Mr Robert Latimer                            WQR0053

Written evidence from Mr Robert Latimer


Failure to comply with the Urban Waste Water Treatment Directive. Failure to Comply with Requirements with Judgement of European Court of Justice, Whitburn Storm Interceptor Tunnel and St Peters Sewerage Pumping Station.


  1. Following a Public Inquiry the Secretary of State accepted the Inspectors recommendations and directed the Environment Agency to issue a new consent to discharge with conditions on the 17 December 2002.


  1. The conditions attached to the permit regulated spillage from the CSOs, the spill volume was based on a flow rate of six times dry weather flow.


  1. The case (C – 301/10) proceeded to the European Court of Justice and on the 18 October 2012 the Court found against the UK authorities.


  1. It was found that the UK were failing to ensure appropriate collection of the urban waste water of the agglomeration with a p.e. of more than 15,000 of Sunderland Whitburn.


  1. It was following the Court judgement that it was found that the information regarding the spill rate provided by DEFRA to the Court was incorrect. DEFRA told me I would have to contact the Environment Agency which I did and they refused to provide the information. I went through the Information Commission process ending up before the First Tier Tribunal who allowed my appeal, but still the EA refused to hand over the information and that situation still remains today.


  1. The UK were given 5 years to correct the situation (December 2017).


  1. In June 2014 the Environment Agency wrote to NWL – “Further to discussions between our respective planning and technical teams, I can confirm that up to 10,000m3 of storage will be needed at Whitburn and up to 4,000m3 at St Peters to satisfy the requirements of the judgement” The work was carried out and completed by the end of December 2017.


  1. On the 21 May 2019 the European Commission announced that following the high volumes of discharges up to the end August 2018 - 298,380 tonnes, the Commission remained concerned about the high volume of untreated waste water being spilled from the long sea outfall at Whitburn.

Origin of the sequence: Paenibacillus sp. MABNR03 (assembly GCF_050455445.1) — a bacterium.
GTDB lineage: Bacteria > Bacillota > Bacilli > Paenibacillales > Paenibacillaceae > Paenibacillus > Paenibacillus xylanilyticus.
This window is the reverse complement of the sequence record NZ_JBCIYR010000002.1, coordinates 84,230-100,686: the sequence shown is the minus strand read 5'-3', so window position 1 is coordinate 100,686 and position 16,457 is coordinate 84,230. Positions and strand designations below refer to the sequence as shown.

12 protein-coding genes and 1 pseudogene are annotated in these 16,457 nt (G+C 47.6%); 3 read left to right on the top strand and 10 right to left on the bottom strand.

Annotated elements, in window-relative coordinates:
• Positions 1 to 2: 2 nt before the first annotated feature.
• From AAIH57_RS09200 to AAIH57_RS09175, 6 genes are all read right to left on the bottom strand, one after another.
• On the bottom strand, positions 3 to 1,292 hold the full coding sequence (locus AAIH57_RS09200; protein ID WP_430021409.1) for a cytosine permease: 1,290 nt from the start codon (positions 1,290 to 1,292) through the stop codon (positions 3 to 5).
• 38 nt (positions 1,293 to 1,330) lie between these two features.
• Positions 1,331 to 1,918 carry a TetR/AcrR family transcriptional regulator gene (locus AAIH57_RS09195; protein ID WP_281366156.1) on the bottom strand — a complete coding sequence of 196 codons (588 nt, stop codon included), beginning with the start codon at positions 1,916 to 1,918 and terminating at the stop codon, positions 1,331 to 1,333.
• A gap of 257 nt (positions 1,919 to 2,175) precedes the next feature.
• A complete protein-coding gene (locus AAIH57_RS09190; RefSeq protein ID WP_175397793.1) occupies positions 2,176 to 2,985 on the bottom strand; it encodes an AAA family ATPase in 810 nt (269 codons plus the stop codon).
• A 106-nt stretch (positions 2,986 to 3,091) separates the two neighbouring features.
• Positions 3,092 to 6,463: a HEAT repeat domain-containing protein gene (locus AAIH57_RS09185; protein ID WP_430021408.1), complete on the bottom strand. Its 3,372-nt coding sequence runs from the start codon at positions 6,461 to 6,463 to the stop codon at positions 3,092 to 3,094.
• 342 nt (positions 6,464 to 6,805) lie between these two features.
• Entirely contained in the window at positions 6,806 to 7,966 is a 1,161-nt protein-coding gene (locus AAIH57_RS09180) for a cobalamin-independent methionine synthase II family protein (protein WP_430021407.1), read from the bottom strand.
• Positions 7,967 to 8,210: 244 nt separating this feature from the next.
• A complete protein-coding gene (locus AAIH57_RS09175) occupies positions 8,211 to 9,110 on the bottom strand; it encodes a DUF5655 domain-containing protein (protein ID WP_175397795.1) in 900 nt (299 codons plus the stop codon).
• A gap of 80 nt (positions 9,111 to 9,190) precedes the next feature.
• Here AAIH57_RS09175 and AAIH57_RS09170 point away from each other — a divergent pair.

1. In 2020 the Environment Agency provided records that showed the situation had got even worse where more than 760,000 tonnes of untreated sewage had been discharged in 8 months of that year.


  1. On the 21 October 2020 the European Commission wrote: - “Given the continued elevated level of spills since December 2017, both in terms of frequency and quantity, the Commission is of the opinion that the main elements of the judgement of the Court in case C – 301/10 with regard to Whitburn have not been met” This is how the situation stands today.


  1. At a recent Sunderland Council meeting held on the 4 November 2020 the Environment Agency again made comments that were not true. The EA claimed at that meeting that the figure of 760,000m3 of sewage in 8 months was not true.


  1. What followed was that information was provided that had been sent to the National Audit Office which showed the EA had already admitted that the figure of 760,000m3 was true.


  1. On the 5 January 2021 I was provided with the minutes from that meeting along with a plan of the sewage system. To my surprise it showed that the tunnel capacities had been reduced to 3,000 m3 Whitburn (should have been 10,000m3) - I,600 m3 for St Peters (should have been 4000m3). Worse was the fact they had removed over 400l/s of surface water from the sewage system, yet over 760,000m3 had been discharged.


  1. We have left the European Union with the judgement still outstanding. It is obvious to see that the Environment Agency don’t care that discharging over 760,000m3 shows the system is failing but the

EA are allowing more developments to be added to the failed system.




It is now 20 years since the Secretary of State directed the Environment Agency to issue a new permit with conditions. The EA have failed to implement those conditions and now find themselves in the position of allowing a failed system to continue discharging in fear their errors will be found out, this cannot be right and why the public have lost all faith in the EA to do the right thing.





All of the above suggests that the Environment Agency is inadequate to ensure compliance with their own permits or with the UWWTD.  There should be an independent specialist Government body charged with monitoring the actions and the discharge data of the private water companies, and policing the permits.

The UWWTD should be strengthened in British law and properly implemented to safeguard public safety and the environment.


February 2021